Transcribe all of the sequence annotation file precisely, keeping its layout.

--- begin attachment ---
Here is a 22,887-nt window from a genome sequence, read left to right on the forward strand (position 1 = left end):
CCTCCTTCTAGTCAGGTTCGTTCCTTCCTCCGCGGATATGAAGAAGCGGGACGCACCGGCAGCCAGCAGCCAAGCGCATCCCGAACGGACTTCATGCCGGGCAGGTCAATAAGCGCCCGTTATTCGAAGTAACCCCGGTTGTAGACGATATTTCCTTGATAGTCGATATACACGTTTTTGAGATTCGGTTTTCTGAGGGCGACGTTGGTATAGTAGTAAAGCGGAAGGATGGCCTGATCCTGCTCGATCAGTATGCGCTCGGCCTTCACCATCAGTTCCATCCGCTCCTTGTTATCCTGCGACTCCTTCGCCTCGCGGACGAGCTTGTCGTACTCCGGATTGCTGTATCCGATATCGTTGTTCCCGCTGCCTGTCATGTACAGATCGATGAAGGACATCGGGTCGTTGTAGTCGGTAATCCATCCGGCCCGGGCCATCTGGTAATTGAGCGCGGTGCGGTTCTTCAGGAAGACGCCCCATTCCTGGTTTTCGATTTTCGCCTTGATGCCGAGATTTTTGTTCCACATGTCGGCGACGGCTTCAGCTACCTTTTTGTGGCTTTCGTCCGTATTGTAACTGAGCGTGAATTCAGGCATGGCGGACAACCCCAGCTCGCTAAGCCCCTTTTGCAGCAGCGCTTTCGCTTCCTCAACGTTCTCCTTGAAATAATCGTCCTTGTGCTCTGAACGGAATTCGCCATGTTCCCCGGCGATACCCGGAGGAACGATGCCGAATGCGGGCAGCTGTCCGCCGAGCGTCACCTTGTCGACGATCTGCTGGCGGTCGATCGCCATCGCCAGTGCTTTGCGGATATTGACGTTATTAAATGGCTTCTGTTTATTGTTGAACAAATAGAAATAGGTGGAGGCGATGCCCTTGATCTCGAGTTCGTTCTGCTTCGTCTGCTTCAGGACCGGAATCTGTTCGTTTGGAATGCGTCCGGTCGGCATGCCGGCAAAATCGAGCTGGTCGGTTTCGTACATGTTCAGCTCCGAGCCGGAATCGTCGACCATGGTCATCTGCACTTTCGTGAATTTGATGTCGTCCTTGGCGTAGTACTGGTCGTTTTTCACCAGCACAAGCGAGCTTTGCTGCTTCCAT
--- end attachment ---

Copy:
Here is a 22,887-nt window from a genome sequence, read left to right on the forward strand (position 1 = left end):
CCTCCTTCTAGTCAGGTTCGTTCCTTCCTCCGCGGATATGAAGAAGCGGGACGCACCGGCAGCCAGCAGCCAAGCGCATCCCGAACGGACTTCATGCCGGGCAGGTCAATAAGCGCCCGTTATTCGAAGTAACCCCGGTTGTAGACGATATTTCCTTGATAGTCGATATACACGTTTTTGAGATTCGGTTTTCTGAGGGCGACGTTGGTATAGTAGTAAAGCGGAAGGATGGCCTGATCCTGCTCGATCAGTATGCGCTCGGCCTTCACCATCAGTTCCATCCGCTCCTTGTTATCCTGCGACTCCTTCGCCTCGCGGACGAGCTTGTCGTACTCCGGATTGCTGTATCCGATATCGTTGTTCCCGCTGCCTGTCATGTACAGATCGATGAAGGACATCGGGTCGTTGTAGTCGGTAATCCATCCGGCCCGGGCCATCTGGTAATTGAGCGCGGTGCGGTTCTTCAGGAAGACGCCCCATTCCTGGTTTTCGATTTTCGCCTTGATGCCGAGATTTTTGTTCCACATGTCGGCGACGGCTTCAGCTACCTTTTTGTGGCTTTCGTCCGTATTGTAACTGAGCGTGAATTCAGGCATGGCGGACAACCCCAGCTCGCTAAGCCCCTTTTGCAGCAGCGCTTTCGCTTCCTCAACGTTCTCCTTGAAATAATCGTCCTTGTGCTCTGAACGGAATTCGCCATGTTCCCCGGCGATACCCGGAGGAACGATGCCGAATGCGGGCAGCTGTCCGCCGAGCGTCACCTTGTCGACGATCTGCTGGCGGTCGATCGCCATCGCCAGTGCTTTGCGGATATTGACGTTATTAAATGGCTTCTGTTTATTGTTGAACAAATAGAAATAGGTGGAGGCGATGCCCTTGATCTCGAGTTCGTTCTGCTTCGTCTGCTTCAGGACCGGAATCTGTTCGTTTGGAATGCGTCCGGTCGGCATGCCGGCAAAATCGAGCTGGTCGGTTTCGTACATGTTCAGCTCCGAGCCGGAATCGTCGACCATGGTCATCTGCACTTTCGTGAATTTGATGTCGTCCTTGGCGTAGTACTGGTCGTTTTTCACCAGCACAAGCGAGCTTTGCTGCTTCCAT